Mammalian cell plating efficiency involves cultivating cells in vitro at low cell density until formation of cell colonies. Plating efficiency can be used to determine the optimal culture media, culture supplements, and environmental conditions necessary for cell growth, as determined by a high plating efficiency. Note the two discrete Chinese hamster ovary cell colonies in the upper left and lower right of the figure, and the clump of unattached dead cells in the lower left corner. The cells were visualized using an inverted light microscope with a 40X objective (Colony 12083).
Chinese hamster ovary cells were treated with trypsin to detach cells and make a single cell suspension, followed by cell enumeration using a hemacytometer. Cells were diluted to a concentration of 1,000 cells/ml, serially diluted in various culture media, and plated into 96-well plates. The plates were incubated for 10 days at 37°C and 5% CO2in Ham's F-12 medium containing 5% fetal calf serum. The plating efficiency is calculated for a set of culture conditions using the formula: Number of colonies formed/Number of cells seeded X 100 = Plating efficiency (%).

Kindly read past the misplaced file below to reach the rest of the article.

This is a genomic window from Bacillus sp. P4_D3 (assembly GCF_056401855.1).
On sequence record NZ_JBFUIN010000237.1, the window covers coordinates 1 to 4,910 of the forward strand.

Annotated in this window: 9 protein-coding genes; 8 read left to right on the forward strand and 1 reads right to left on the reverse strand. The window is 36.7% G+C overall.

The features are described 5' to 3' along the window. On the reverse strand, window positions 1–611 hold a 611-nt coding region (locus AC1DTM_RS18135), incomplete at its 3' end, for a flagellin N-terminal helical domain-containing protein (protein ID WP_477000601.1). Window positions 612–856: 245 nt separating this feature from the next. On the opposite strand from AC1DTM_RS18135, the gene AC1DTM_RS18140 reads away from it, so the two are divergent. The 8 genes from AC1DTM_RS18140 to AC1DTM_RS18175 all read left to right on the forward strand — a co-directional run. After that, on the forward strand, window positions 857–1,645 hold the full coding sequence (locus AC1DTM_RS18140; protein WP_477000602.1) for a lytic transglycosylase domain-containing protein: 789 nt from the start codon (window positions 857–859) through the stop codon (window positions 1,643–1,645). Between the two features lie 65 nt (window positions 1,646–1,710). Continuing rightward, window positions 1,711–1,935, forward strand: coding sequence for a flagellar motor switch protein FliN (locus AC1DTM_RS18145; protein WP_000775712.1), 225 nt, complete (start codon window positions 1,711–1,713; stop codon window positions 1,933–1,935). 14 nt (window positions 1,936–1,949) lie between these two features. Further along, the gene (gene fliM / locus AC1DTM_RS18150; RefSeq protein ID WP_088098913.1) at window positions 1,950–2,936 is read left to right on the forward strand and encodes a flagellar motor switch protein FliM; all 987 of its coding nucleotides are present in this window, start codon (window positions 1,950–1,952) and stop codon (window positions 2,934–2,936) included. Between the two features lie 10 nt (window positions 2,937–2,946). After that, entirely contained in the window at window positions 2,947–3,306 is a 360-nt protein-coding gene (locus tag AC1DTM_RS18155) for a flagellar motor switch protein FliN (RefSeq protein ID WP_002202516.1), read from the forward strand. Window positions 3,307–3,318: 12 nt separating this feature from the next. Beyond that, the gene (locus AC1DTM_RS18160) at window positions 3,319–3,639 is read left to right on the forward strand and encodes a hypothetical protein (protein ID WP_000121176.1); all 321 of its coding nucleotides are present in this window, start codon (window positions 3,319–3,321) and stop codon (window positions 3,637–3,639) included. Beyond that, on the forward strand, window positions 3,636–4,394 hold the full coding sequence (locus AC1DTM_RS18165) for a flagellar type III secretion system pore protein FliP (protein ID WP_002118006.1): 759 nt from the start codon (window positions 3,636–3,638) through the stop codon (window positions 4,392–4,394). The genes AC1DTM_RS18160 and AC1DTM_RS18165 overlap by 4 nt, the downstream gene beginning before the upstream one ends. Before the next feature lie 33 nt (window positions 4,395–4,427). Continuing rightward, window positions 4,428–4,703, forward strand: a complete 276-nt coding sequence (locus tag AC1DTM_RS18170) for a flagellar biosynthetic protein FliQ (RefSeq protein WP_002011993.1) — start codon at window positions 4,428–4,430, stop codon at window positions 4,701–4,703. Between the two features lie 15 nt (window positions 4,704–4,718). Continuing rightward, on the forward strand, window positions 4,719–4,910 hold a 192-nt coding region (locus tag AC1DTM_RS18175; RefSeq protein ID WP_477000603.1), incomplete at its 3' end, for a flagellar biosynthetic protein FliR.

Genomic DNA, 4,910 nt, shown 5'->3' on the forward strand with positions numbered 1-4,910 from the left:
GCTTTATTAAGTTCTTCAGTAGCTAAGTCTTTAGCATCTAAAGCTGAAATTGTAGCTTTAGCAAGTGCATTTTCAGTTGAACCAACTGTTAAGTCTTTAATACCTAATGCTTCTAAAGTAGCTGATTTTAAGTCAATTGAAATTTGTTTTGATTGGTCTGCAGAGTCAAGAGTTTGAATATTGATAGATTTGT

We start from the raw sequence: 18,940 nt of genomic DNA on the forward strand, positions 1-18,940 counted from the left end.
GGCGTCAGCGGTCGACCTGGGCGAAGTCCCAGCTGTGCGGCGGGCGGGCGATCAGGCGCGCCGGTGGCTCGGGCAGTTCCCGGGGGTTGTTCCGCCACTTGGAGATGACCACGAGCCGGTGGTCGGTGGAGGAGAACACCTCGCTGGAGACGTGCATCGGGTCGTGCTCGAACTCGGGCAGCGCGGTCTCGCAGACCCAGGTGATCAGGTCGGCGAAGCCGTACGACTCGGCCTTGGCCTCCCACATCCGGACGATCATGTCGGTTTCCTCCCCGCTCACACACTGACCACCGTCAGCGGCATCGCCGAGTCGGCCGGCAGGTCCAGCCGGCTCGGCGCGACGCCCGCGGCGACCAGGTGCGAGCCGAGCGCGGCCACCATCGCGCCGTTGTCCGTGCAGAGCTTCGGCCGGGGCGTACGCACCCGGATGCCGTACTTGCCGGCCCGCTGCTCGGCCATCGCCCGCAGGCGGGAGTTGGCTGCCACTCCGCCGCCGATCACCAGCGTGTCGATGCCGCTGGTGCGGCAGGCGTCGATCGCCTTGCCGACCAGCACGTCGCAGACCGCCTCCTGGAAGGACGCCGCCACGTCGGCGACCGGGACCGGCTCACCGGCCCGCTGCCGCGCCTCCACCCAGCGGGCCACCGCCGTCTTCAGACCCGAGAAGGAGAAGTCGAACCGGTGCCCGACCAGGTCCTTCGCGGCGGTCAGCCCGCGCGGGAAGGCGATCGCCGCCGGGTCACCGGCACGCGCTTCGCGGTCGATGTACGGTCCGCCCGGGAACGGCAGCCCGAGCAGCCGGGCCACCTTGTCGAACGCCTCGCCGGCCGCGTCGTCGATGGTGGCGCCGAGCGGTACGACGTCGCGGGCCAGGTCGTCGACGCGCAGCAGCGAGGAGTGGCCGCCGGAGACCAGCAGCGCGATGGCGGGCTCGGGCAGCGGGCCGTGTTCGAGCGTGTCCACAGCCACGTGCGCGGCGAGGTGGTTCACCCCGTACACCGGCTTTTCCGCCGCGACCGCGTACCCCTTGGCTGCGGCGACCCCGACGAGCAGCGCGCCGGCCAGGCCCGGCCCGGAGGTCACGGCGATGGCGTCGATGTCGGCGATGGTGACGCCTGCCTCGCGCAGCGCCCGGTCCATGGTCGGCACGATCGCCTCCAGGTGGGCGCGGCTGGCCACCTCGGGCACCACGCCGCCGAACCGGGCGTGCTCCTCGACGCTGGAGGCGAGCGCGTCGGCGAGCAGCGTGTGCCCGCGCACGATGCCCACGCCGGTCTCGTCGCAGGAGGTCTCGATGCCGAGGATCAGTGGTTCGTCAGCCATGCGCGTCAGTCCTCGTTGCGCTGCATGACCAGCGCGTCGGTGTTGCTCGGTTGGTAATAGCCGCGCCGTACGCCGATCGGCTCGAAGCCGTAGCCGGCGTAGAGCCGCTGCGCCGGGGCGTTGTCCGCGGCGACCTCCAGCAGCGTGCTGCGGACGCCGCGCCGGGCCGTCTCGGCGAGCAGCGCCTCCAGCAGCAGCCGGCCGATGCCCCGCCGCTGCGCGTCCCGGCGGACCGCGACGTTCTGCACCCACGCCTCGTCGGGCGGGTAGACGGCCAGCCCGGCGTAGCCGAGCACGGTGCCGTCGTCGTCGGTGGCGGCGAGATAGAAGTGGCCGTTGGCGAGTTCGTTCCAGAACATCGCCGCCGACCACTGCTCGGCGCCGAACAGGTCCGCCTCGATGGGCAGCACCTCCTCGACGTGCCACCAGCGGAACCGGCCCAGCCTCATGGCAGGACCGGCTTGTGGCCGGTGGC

Mammalian cells grown in culture are required for the multiple research and applied applications in bioscience. In microbiology, cell cultures are used for propagation of viruses for isolation, identification, and antiviral drug testing. Determining optimal growth conditions for host cells is a crucial first step in optimizing conditions for replication of obligate intracellular pathogens. Plating efficiency is a method used to optimize growth conditions.
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